I still remember those gone-by days, feeling Anjali’s innocent dance steps. Her slim little body would dance to the beat of the music like a daffodil in the breeze. She was the queen of our school, and even the bees would wander in a daze over her fair face, her beauty comparable to that of the most stunning blossoms.
When she was on the school stage, glittering like a sunrise, everybody would cheer up and become excited, admiring her. For me, I was hopelessly addicted to her performances since I was in fifth standard. She performed a nursery rhyme, ‘Dancing Butter’, in 1997 when she was in third standard, a landmark moment in her dancing life.
Our fathers were classmates, alumni of Jakar High School. In school, my father was an academically gifted child with great leadership skills. He’d received a number of awards and certificates for his excellence in academics and leadership. On the other hand, Anjali’s father, Rajesh, was less academic, but he had shown himself to be an artful student on many occasions.
My father gave a welcome dinner party when Rajesh and his family first arrived in Ura. He got his transfer placement at Pangkhar Forest Check-post, a branch of Thrumshingla National Park. We spent a most agreeable evening, and it was there that I first saw Anjali, Rajesh’s daughter. When the moon cast its white light on the warm tones of Anjali’s face, I went dumb, gazing in admiration.
That night was the first time that I suffered insomnia. Anjali’s beauty consumed my mind; even when I closed my eyes tightly, I would see this young girl, in the full bloom of childhood. A real cutie. Her thin dress made her look like a glamour girl, her silky hair dancing in the breeze.
Later that night, I fantasised about proposing to Anjali. My negative thoughts disturbed the cheerfulness that I had enjoyed for a while, albeit only in my imagination. I fished my poetry notebook from the basket and translated my wild dreams into rhymes and rhythm, a poem:
‘Your face beats the beauty of the moon’,
But she blushed like a loon,
Letting my heart bleed.
‘Your lips beat the beauty of a rose’,
But she stared with a pose,
Letting my heart bleed...
That night, I realised that words come easily when our feelings are sincere. I enjoyed the breezy manner of a poet for a while. I remember my father once said, ‘A doleful expression makes a good poem’. I never fully agreed with him until that night. I had always believed that we become true poets when we are in love.
Sometimes, I felt like I was inviting disgrace into my life. I worried that admiring an eight-year-old girl could be disastrous. Nevertheless, if there was something to be blamed for that, it was her exceptional beauty. I’d never witnessed such extreme loveliness.
In school, we used to stay together most of the time. She was in third standard, and I was in eighth. On the way to and from home and school, Anjali used to hum the nursery rhymes that her teachers had taught in the previous classes. Sometimes, she used to pose questions like,‘Do you like my voice? Do you think I will become a singer when I grow up?’ I used to exaggerate, comparing her voice with that of the skylark,saying that people would prefer her voice once recorded.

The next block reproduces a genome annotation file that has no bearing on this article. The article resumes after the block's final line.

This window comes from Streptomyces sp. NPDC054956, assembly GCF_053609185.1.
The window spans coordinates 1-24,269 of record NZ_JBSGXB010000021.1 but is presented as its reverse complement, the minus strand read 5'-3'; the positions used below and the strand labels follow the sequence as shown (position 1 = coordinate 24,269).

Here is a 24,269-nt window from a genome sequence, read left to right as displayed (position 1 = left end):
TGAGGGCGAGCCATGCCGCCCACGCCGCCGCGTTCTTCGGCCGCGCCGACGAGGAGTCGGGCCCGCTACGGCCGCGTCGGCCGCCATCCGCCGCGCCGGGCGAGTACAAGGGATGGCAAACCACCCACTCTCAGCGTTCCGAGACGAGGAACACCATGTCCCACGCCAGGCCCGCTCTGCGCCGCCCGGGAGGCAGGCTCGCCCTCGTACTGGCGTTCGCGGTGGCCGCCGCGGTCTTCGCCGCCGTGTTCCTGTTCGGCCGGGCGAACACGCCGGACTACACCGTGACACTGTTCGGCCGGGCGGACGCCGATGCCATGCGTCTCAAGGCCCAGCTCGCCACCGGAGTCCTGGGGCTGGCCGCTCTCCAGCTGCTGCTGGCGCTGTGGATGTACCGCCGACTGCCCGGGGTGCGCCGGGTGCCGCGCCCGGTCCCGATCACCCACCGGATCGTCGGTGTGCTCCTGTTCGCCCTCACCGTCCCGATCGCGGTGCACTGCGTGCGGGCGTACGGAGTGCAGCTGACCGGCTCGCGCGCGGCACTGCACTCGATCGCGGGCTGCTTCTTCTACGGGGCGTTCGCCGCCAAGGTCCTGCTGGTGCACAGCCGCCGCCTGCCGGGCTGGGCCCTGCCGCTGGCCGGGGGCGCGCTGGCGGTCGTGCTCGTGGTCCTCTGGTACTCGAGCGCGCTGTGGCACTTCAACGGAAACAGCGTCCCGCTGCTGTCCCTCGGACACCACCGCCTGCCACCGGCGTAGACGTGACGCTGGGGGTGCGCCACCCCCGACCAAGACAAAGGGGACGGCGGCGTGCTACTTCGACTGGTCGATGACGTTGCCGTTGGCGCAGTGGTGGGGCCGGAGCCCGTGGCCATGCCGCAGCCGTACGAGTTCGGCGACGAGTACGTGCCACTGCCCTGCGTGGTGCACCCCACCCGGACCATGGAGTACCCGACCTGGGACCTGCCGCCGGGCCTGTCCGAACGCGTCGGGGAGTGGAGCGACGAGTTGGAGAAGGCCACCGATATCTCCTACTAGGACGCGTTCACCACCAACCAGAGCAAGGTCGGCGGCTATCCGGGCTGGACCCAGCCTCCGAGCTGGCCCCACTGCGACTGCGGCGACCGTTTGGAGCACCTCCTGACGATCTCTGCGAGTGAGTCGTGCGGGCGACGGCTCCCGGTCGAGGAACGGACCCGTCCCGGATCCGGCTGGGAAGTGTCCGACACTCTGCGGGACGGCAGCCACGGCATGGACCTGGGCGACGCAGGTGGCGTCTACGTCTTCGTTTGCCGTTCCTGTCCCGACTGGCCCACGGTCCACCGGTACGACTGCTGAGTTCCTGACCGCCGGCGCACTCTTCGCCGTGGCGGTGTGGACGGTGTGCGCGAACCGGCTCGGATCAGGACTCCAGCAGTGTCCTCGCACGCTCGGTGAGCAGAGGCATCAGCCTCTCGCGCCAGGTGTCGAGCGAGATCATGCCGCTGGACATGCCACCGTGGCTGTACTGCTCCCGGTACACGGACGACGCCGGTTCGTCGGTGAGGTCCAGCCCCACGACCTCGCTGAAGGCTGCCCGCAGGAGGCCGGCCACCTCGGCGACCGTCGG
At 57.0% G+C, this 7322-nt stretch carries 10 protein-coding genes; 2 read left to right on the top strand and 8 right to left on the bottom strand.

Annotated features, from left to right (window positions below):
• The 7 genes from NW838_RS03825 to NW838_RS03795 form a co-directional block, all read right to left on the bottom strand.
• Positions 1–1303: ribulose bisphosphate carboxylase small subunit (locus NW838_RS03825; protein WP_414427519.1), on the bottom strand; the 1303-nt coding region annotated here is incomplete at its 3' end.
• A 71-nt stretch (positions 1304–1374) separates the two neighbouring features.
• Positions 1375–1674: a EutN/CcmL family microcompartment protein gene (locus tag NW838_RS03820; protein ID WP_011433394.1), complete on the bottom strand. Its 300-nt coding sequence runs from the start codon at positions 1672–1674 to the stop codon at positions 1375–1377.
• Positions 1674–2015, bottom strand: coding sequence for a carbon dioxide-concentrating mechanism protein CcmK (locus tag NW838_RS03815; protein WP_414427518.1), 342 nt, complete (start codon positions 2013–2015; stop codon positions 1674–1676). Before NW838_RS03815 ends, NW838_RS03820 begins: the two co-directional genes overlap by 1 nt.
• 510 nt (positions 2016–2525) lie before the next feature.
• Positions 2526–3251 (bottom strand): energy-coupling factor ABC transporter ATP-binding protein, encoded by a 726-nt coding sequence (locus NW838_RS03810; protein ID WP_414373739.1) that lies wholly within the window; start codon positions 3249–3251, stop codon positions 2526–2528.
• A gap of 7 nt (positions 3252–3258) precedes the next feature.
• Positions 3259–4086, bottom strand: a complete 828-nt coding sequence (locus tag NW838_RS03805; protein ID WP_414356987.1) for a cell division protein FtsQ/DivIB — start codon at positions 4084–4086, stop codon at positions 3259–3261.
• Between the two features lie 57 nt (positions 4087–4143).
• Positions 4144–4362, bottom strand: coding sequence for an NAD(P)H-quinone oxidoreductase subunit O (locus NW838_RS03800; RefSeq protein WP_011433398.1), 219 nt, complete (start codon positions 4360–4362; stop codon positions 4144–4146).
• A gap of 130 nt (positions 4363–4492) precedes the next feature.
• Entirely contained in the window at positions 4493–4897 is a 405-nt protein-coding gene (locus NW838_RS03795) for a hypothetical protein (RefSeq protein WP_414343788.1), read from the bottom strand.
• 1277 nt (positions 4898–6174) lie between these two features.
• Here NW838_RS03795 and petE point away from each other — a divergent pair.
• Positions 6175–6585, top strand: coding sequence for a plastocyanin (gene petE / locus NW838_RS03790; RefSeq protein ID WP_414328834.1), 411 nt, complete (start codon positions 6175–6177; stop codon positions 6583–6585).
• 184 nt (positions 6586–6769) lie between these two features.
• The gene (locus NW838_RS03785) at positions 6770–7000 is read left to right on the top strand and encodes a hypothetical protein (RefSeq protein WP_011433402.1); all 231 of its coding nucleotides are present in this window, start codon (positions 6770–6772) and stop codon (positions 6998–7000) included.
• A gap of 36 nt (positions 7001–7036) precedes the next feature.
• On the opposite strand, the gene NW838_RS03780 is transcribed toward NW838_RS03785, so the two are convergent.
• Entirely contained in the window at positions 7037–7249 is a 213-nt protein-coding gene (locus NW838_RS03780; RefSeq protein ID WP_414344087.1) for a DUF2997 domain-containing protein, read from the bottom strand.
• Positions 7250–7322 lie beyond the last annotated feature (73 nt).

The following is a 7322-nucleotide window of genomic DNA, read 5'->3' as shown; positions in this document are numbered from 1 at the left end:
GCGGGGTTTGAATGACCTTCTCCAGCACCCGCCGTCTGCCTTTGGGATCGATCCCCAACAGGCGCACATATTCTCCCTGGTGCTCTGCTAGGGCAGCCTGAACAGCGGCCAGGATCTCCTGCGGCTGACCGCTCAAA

My father once read me a poem, ‘Ode to a skylark’by P.B. Shelley. He said the skylark is a small brown bird that sings as it flies high up in the sky. Ever since then, I’ve always thought of the skylark when appreciating sweet voices.
My father was an English teacher at Ura Primary School. He is an aficionado of the poetry of Keats, P.B. Shelley and the Shakespearian cannon. His friends sometimes refer to him as a walking encyclopaedia. He often uses the phrase ‘the milk of human kindness’ from Shakespeare’s play ‘Macbeth’. Perhaps, the phrase inspires him to be good and kind to other people. Today, he spends his time reading the works of the most illustrious Poet Laureate, Alfred Lord Tennyson. Sometimes, he even tries his hand at poetry, but I now realise that he is a little selfish. No matter how good or bad his compositions, he keeps them in his folder, refusing to share them with the world.
Anjali’s early interest in dancing developed into an abiding passion. Even at home, she would often play Hindi music on the radio and start tapping her leg with the pace of the beat. I would remain quiet, silently admiring her dungkhar akhel, her right-turned conch-shaped hands that would swing in the air.
Her father, a tall man with a sharp elongated face, is the strictest man I have ever seen. My father calls him Rajesh Dajo, meaning Brother Rajesh. As soon as he arrives, the room goes silent. He gets mad when he sees Anjali with her songbook or in her dancing dress. Her father has never watched herperform on the stage.
I remember once, the school administration invited Rajesh as a chief guest to the annual school concert. He rejected the invitation after learning that Anjali was to perform, admonishing her for participating.
That evening, I was with Anjali, holding her, consoling her. She cried the whole night and refused to dance. She cried and cried bitter tears, as if she’d lost the most important thing in her life. It is really painful to see someone so close to your heart shed tears. I couldn’t do much to calm her; instead, I cried with her until the end.
In spring, she’d pick the wildflowers that would bloom all along the paths and make bouquets of daisies. She used to stare at the flush of the flowers and shed tears of admiration. ‘Flowers have to live’, she used to say. Sometimes, we’d completely lose ourselves collecting various flowers and belate for school. When we would realise that we were late, Anjali used to go pale with fear. I’d feel a sudden chill, aware of the scoldings and beatings ahead. But I’d try to remain dry-eyed in front of Anjali.